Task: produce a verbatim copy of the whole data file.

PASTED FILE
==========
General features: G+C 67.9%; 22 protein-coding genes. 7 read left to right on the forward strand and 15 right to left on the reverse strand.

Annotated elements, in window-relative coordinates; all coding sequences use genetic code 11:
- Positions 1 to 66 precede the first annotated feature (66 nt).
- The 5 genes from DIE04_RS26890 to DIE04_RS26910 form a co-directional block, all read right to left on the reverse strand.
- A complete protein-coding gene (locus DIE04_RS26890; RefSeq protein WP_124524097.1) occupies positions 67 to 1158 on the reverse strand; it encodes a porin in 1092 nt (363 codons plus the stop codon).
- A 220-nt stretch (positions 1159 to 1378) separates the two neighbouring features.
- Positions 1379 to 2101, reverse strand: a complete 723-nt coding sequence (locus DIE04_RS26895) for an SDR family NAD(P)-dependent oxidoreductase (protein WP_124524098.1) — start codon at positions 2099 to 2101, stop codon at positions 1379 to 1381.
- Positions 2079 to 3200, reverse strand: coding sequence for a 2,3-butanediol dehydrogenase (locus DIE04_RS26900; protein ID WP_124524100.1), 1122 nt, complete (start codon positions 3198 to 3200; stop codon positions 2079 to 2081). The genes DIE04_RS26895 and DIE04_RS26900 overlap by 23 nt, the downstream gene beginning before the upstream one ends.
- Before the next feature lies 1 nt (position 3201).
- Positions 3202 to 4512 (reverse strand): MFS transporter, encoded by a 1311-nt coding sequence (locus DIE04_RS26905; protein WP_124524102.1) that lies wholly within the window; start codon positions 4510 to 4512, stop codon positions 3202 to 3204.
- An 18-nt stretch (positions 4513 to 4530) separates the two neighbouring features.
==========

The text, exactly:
General features: G+C 67.9%; 22 protein-coding genes. 7 read left to right on the forward strand and 15 right to left on the reverse strand.

Annotated elements, in window-relative coordinates; all coding sequences use genetic code 11:
- Positions 1 to 66 precede the first annotated feature (66 nt).
- The 5 genes from DIE04_RS26890 to DIE04_RS26910 form a co-directional block, all read right to left on the reverse strand.
- A complete protein-coding gene (locus DIE04_RS26890; RefSeq protein WP_124524097.1) occupies positions 67 to 1158 on the reverse strand; it encodes a porin in 1092 nt (363 codons plus the stop codon).
- A 220-nt stretch (positions 1159 to 1378) separates the two neighbouring features.
- Positions 1379 to 2101, reverse strand: a complete 723-nt coding sequence (locus DIE04_RS26895) for an SDR family NAD(P)-dependent oxidoreductase (protein WP_124524098.1) — start codon at positions 2099 to 2101, stop codon at positions 1379 to 1381.
- Positions 2079 to 3200, reverse strand: coding sequence for a 2,3-butanediol dehydrogenase (locus DIE04_RS26900; protein ID WP_124524100.1), 1122 nt, complete (start codon positions 3198 to 3200; stop codon positions 2079 to 2081). The genes DIE04_RS26895 and DIE04_RS26900 overlap by 23 nt, the downstream gene beginning before the upstream one ends.
- Before the next feature lies 1 nt (position 3201).
- Positions 3202 to 4512 (reverse strand): MFS transporter, encoded by a 1311-nt coding sequence (locus DIE04_RS26905; protein WP_124524102.1) that lies wholly within the window; start codon positions 4510 to 4512, stop codon positions 3202 to 3204.
- An 18-nt stretch (positions 4513 to 4530) separates the two neighbouring features.